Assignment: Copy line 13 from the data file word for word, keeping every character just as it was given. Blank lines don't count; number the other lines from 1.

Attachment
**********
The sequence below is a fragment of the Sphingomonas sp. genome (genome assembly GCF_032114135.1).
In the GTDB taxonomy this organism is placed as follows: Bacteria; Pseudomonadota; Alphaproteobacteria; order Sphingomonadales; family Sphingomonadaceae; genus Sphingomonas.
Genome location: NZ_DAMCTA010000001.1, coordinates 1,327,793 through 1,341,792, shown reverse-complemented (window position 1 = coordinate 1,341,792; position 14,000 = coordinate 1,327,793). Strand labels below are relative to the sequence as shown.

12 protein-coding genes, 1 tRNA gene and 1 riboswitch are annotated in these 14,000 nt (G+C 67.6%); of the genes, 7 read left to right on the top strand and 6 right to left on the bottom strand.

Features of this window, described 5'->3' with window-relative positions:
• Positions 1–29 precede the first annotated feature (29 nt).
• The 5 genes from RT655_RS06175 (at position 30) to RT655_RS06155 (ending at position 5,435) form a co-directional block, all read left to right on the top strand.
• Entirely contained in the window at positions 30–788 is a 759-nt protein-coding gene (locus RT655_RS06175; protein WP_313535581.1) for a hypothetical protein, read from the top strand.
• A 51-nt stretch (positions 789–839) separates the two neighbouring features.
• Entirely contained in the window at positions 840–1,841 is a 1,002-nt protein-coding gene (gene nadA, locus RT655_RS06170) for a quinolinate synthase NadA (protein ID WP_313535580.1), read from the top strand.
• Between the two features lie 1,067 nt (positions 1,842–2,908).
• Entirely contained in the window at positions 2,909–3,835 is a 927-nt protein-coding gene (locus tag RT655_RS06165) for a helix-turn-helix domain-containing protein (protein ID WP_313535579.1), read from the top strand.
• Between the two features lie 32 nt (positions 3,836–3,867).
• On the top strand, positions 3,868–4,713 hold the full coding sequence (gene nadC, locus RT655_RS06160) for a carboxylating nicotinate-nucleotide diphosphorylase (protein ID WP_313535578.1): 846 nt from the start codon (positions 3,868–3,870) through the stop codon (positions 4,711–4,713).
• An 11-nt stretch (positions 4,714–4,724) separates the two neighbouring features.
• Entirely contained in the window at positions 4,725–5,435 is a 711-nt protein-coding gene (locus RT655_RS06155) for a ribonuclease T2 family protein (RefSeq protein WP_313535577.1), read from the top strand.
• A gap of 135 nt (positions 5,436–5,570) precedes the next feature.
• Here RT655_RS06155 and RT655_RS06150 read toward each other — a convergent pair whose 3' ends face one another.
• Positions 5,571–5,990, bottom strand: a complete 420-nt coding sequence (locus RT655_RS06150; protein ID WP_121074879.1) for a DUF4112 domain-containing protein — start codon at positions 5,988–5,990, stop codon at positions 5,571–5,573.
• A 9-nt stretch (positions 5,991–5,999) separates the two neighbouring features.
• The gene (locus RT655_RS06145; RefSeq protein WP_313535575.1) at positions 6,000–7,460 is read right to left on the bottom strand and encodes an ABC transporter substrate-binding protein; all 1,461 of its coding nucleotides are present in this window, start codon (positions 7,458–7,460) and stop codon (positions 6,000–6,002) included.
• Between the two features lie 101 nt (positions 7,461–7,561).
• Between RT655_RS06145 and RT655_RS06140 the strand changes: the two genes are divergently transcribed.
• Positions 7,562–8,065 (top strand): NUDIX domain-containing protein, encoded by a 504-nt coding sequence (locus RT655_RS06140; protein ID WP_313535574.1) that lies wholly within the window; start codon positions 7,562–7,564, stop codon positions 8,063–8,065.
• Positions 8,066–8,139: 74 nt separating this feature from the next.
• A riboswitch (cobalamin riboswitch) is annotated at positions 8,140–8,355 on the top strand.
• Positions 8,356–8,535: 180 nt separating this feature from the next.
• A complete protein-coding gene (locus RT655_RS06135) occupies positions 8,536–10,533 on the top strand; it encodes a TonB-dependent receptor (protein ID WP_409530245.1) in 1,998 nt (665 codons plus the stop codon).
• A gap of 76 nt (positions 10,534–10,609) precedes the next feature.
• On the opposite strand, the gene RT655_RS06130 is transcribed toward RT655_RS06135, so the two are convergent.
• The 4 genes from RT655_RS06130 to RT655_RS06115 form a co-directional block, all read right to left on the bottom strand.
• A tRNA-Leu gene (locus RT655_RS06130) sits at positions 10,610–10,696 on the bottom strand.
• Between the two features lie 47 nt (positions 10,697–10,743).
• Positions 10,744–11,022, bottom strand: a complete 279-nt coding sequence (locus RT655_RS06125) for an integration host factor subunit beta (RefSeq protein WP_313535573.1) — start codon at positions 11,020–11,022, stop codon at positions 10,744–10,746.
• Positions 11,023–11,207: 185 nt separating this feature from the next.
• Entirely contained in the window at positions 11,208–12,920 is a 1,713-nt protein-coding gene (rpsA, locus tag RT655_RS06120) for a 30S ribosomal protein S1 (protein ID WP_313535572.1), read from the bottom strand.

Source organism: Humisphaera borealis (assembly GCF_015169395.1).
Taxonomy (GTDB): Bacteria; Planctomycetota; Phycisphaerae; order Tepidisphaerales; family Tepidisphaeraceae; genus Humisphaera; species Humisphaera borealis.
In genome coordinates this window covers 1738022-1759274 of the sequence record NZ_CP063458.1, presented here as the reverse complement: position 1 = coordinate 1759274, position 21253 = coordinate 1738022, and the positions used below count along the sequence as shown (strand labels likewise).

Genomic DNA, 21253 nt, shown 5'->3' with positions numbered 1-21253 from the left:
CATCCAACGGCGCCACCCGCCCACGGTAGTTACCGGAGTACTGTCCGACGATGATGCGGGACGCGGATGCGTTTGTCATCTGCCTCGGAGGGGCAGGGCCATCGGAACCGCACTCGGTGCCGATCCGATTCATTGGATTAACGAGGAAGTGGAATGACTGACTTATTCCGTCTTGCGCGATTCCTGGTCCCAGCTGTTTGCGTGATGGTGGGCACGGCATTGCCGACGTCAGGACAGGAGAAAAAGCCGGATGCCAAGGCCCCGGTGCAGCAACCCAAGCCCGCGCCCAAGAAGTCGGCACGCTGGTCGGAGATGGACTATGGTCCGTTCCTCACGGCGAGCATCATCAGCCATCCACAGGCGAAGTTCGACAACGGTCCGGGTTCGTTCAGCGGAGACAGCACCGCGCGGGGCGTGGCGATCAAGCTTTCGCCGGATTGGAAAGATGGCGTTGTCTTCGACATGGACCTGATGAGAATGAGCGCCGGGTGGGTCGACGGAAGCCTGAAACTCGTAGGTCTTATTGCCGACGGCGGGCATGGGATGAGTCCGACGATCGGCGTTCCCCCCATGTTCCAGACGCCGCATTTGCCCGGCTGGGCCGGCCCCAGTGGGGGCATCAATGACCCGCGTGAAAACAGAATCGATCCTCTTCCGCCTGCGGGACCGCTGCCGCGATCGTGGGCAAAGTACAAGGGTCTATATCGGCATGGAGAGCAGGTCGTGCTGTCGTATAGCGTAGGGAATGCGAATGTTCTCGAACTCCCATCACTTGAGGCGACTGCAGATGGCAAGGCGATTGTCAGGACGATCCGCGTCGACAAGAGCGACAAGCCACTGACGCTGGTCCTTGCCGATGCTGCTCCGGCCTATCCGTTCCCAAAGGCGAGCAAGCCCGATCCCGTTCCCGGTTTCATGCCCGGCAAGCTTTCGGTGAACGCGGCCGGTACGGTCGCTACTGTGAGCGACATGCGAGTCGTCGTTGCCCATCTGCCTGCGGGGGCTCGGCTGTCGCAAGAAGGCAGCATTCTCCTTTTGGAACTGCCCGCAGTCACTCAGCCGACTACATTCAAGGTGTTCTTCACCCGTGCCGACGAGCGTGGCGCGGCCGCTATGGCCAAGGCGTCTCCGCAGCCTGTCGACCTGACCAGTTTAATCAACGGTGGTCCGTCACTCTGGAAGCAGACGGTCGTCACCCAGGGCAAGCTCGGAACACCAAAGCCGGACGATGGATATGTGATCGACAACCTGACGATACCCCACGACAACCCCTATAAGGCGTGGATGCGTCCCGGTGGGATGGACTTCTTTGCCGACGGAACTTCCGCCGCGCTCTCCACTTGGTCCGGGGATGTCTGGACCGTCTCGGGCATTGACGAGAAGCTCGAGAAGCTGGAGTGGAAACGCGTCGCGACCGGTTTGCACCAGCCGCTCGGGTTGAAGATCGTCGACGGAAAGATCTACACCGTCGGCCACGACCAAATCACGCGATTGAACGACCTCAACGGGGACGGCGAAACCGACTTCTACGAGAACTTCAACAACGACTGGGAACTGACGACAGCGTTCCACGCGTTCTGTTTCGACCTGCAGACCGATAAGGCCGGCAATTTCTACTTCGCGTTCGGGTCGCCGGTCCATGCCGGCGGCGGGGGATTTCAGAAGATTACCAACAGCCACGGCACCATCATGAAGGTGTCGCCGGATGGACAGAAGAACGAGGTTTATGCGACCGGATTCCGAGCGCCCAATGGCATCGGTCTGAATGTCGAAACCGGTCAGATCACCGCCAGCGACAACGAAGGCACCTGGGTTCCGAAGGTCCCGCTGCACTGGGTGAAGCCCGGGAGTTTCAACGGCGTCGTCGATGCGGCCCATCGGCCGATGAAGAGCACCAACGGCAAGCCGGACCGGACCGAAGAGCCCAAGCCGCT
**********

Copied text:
• Between the two features lie 32 nt (positions 3,836–3,867).